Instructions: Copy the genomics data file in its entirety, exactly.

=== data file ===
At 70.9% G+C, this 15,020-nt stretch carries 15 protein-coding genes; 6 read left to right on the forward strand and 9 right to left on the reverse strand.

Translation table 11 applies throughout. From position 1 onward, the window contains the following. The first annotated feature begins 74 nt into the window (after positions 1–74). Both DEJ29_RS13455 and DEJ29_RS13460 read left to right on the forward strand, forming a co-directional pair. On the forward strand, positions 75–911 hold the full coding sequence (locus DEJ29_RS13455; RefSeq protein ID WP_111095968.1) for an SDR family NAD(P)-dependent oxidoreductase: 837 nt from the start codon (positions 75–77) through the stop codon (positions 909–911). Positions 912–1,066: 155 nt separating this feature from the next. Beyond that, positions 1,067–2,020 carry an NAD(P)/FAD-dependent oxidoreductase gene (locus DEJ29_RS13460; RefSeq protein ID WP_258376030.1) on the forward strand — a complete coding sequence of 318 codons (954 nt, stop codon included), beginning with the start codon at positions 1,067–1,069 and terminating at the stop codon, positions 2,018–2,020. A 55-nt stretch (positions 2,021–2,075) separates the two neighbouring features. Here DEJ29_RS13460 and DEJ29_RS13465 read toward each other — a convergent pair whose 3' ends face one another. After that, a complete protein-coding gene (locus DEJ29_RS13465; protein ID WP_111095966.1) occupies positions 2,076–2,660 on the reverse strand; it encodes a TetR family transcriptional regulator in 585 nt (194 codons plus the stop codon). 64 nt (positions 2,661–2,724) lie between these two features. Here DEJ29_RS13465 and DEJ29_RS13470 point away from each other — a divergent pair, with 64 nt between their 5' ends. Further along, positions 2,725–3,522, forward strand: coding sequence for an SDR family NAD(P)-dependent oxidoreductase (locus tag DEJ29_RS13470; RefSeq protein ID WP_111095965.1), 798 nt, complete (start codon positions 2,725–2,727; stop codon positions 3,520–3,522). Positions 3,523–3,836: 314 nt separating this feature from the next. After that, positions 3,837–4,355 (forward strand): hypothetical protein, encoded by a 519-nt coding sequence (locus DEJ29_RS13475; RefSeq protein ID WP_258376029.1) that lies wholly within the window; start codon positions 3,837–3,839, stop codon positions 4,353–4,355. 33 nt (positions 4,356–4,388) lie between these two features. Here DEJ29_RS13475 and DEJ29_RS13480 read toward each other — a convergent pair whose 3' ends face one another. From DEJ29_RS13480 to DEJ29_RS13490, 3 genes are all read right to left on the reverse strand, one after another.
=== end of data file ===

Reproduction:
At 70.9% G+C, this 15,020-nt stretch carries 15 protein-coding genes; 6 read left to right on the forward strand and 9 right to left on the reverse strand.

Translation table 11 applies throughout. From position 1 onward, the window contains the following. The first annotated feature begins 74 nt into the window (after positions 1–74). Both DEJ29_RS13455 and DEJ29_RS13460 read left to right on the forward strand, forming a co-directional pair. On the forward strand, positions 75–911 hold the full coding sequence (locus DEJ29_RS13455; RefSeq protein ID WP_111095968.1) for an SDR family NAD(P)-dependent oxidoreductase: 837 nt from the start codon (positions 75–77) through the stop codon (positions 909–911). Positions 912–1,066: 155 nt separating this feature from the next. Beyond that, positions 1,067–2,020 carry an NAD(P)/FAD-dependent oxidoreductase gene (locus DEJ29_RS13460; RefSeq protein ID WP_258376030.1) on the forward strand — a complete coding sequence of 318 codons (954 nt, stop codon included), beginning with the start codon at positions 1,067–1,069 and terminating at the stop codon, positions 2,018–2,020. A 55-nt stretch (positions 2,021–2,075) separates the two neighbouring features. Here DEJ29_RS13460 and DEJ29_RS13465 read toward each other — a convergent pair whose 3' ends face one another. After that, a complete protein-coding gene (locus DEJ29_RS13465; protein ID WP_111095966.1) occupies positions 2,076–2,660 on the reverse strand; it encodes a TetR family transcriptional regulator in 585 nt (194 codons plus the stop codon). 64 nt (positions 2,661–2,724) lie between these two features. Here DEJ29_RS13465 and DEJ29_RS13470 point away from each other — a divergent pair, with 64 nt between their 5' ends. Further along, positions 2,725–3,522, forward strand: coding sequence for an SDR family NAD(P)-dependent oxidoreductase (locus tag DEJ29_RS13470; RefSeq protein ID WP_111095965.1), 798 nt, complete (start codon positions 2,725–2,727; stop codon positions 3,520–3,522). Positions 3,523–3,836: 314 nt separating this feature from the next. After that, positions 3,837–4,355 (forward strand): hypothetical protein, encoded by a 519-nt coding sequence (locus DEJ29_RS13475; RefSeq protein ID WP_258376029.1) that lies wholly within the window; start codon positions 3,837–3,839, stop codon positions 4,353–4,355. 33 nt (positions 4,356–4,388) lie between these two features. Here DEJ29_RS13475 and DEJ29_RS13480 read toward each other — a convergent pair whose 3' ends face one another. From DEJ29_RS13480 to DEJ29_RS13490, 3 genes are all read right to left on the reverse strand, one after another.